Page-level Overflow in esp6 Linux Kernel Module

We discussed this vulnerability as part of our weekly podcast on 30 March 2022

The vulnerability here is a fairly straightforward overflow in the esp6 crypto module. When receiving messages, an 8-page buffer is allocated for the incoming data, but it’s possible for messages to be sent that exceed 8 pages in size. When it comes to exploitation though, it gets more complex, as this overflow is at the page-level and not the cache-level.

Background Without going into too much detail, kmalloc caches request pages from the page allocator when needed. Depending on the object size, different “order” pages are requested. Order-0 pages consist of 1 page, order-1 of 2 pages, order-2 of 4 pages, and order-3 of 8 pages. Where the overflow is in an 8-page buffer, corruption will happen in order-3 pages. Only kmalloc-2k, kmalloc-4k, and kmalloc-8k allocate from order-3. After some heap shaping and mitigating the noise of the page allocator, the author was able to get corruption of carefully setup objects in the kmalloc-4k cache.

Another important bit of background for understanding the primitives is on the msg_msg object. If a message exceeds 4048 bytes in size, the next pointer will be allocated and used to store excess data. For example, if you pass a 4056-byte message, a msg_msg object will be allocated for the first 4048 bytes, then the last 8 bytes will be allocated in kmalloc-32 and stored in next.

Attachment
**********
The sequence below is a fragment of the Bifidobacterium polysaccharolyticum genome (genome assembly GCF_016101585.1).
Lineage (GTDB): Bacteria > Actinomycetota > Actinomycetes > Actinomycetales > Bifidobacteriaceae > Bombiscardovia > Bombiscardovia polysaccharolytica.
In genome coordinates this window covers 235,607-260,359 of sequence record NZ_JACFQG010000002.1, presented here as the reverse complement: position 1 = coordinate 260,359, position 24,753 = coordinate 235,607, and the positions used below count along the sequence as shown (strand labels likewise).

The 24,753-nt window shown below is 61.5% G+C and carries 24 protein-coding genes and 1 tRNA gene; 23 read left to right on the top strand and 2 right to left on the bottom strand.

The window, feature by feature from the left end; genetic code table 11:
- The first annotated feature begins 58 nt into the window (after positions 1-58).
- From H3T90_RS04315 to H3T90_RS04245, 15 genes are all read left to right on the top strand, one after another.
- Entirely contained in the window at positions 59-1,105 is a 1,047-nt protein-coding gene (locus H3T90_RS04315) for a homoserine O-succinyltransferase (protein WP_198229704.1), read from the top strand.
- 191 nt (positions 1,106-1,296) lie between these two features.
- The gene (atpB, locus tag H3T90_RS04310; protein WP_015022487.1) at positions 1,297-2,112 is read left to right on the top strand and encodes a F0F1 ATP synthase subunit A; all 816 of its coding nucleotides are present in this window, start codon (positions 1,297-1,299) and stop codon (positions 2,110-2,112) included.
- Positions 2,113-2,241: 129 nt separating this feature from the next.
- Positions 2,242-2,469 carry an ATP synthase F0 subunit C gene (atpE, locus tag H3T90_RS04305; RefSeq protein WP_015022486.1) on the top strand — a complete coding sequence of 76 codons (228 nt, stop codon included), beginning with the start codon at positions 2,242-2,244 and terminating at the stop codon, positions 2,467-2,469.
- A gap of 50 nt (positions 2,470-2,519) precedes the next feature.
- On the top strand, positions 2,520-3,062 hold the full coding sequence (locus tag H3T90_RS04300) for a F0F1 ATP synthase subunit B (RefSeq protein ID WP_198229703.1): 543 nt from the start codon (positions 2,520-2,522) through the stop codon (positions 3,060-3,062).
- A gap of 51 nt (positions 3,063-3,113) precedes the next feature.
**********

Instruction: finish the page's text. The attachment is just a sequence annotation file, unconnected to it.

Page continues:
Exploitation Two objects were primarily used for building primitives, user_key_payload (from the add_key() syscall) and msg_msg from sendmsg/recvmsg. By setting up a user_key_payload adjacent to the overflow pages, it was possible to corrupt it’s datalen to get an out of bounds read to leak msg_msg objects on an adjacent page. These msg_msg objects would contain a next pointer into kmalloc-32. By then exploiting the bug again to corrupt a msg_msg object directly and smash it’s m_ts (message text size) and next pointer to one leaked in the first step, OOB read in kmalloc-32 can be achieved. This is useful because seq_operations objects end up in this cache (which contain .text pointers), and leaking these objects can be used to defeat kASLR.

Finally, the bug can be exploited once more to obtain arbitrary write, again using msg_msg. Recall that messages > 4048 bytes will use next for extra storage, and load_msg() will copy_from_user() data to it. By freezing the first copy using the FUSE trick, corrupting the next pointer with a pointer to modprobe_path, and resuming the copy, modprobe_pathcan be smashed with arbitrary data to get root.